La Mercè is a bank holiday in Barcelona which means a day off work for many as schools, offices as well as most businesses will be closed on the day of September 24th, though many restaurants and bars remain open.
But of course, because of the coronavirus pandemic, this year the festival will see some changes, with some events requiring reservations and others that have been shifted online.
So what’s dfferent this year?
Barcelona has made several modifications to the festival’s usual format due to current health restrictions, but there’s still plenty to do and see, with over 350 free activities over four days, including concerts, plays, exhibits, and lots more.
The festival is more decentralized than previous years to avoid crowds, with smaller shows and events in all of Barcelona’s ten districts.
Reservations are required for many of the shows, and Catalan station betevé will be streaming part of the festivities on television and on its website.
Instead of a single fireworks show, organizers have decided to hold four simultaneous fireworks displays to avoid crowds, which they say should be visible from most balconies and terraces in the city. Accompanying music will be available on TV3.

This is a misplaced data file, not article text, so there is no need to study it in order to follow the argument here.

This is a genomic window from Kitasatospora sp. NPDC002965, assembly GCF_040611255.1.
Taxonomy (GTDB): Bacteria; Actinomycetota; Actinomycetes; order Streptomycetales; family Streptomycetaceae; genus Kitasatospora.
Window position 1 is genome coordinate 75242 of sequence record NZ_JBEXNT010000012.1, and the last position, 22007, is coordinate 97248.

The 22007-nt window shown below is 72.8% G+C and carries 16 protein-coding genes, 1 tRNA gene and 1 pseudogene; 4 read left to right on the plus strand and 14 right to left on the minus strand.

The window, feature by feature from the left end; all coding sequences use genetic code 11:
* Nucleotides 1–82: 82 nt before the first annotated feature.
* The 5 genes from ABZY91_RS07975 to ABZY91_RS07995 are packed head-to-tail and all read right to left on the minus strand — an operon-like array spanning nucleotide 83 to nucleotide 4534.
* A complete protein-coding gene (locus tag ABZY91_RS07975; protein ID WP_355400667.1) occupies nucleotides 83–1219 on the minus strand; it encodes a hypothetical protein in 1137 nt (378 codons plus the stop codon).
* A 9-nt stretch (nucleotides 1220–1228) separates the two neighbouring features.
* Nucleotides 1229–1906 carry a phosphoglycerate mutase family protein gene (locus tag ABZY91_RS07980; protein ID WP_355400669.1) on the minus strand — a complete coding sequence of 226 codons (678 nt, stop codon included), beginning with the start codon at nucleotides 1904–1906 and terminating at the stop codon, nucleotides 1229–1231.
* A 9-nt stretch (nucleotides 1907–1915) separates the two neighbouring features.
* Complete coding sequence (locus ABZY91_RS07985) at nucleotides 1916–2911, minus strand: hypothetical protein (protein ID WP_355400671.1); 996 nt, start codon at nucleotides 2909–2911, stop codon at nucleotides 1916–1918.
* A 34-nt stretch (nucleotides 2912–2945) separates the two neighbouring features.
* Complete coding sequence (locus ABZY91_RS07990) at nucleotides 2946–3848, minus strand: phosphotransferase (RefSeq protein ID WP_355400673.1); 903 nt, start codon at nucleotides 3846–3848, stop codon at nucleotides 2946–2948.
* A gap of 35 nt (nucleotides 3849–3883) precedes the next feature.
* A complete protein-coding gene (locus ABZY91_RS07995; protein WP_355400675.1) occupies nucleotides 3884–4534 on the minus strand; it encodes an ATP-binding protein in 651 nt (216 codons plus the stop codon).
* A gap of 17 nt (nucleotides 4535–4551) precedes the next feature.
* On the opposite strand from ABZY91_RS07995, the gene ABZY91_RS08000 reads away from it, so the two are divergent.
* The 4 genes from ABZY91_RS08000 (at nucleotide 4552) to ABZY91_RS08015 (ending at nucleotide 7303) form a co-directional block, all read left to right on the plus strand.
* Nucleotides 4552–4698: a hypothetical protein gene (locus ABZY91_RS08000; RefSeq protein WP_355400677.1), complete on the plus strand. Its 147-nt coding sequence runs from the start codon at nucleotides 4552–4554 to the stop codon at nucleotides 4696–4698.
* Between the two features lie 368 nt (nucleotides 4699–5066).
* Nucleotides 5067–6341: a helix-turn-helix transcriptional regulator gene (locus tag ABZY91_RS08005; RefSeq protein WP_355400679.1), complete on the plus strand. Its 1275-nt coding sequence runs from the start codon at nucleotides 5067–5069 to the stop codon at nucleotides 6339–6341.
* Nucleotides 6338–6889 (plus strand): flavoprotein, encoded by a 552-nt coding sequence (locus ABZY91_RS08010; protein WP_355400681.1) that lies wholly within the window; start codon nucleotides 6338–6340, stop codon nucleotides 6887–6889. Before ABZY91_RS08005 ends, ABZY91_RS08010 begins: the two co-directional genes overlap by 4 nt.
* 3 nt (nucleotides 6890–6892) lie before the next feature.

La Mercè’s 2020 guest city, La Havana, has agreed to postpone its participation to 2021. Instead, the festival this year focuses on local artists, with more than 150 dance, street art, and circus troupes performing.
Festivities begin Thursday morning and continue through the weekend. You can see the full event list and make reservations here.
La Mercè started as a religious celebration in honor of the Virgin of La Mercè, one of Barcelona’s two patron saints, in 1868.
The festival began in its current form in 1902, when the city put together a series of non-religious special events and shows to celebrate its patron saint. Over the years the festival has continued to grow, and now draws as many as 1.5 to 2 million people for a festival that lasts several days.
This year’s posters were made by Barcelona’s Reskate Studio. The images pay homage to the city’s patron saint, the Virgin of La Mercè—who is depicted as a young girl wearing a mask—and Barcelona’s biodiversity, with images like swallows, sparrows, salamanders, and squirrels.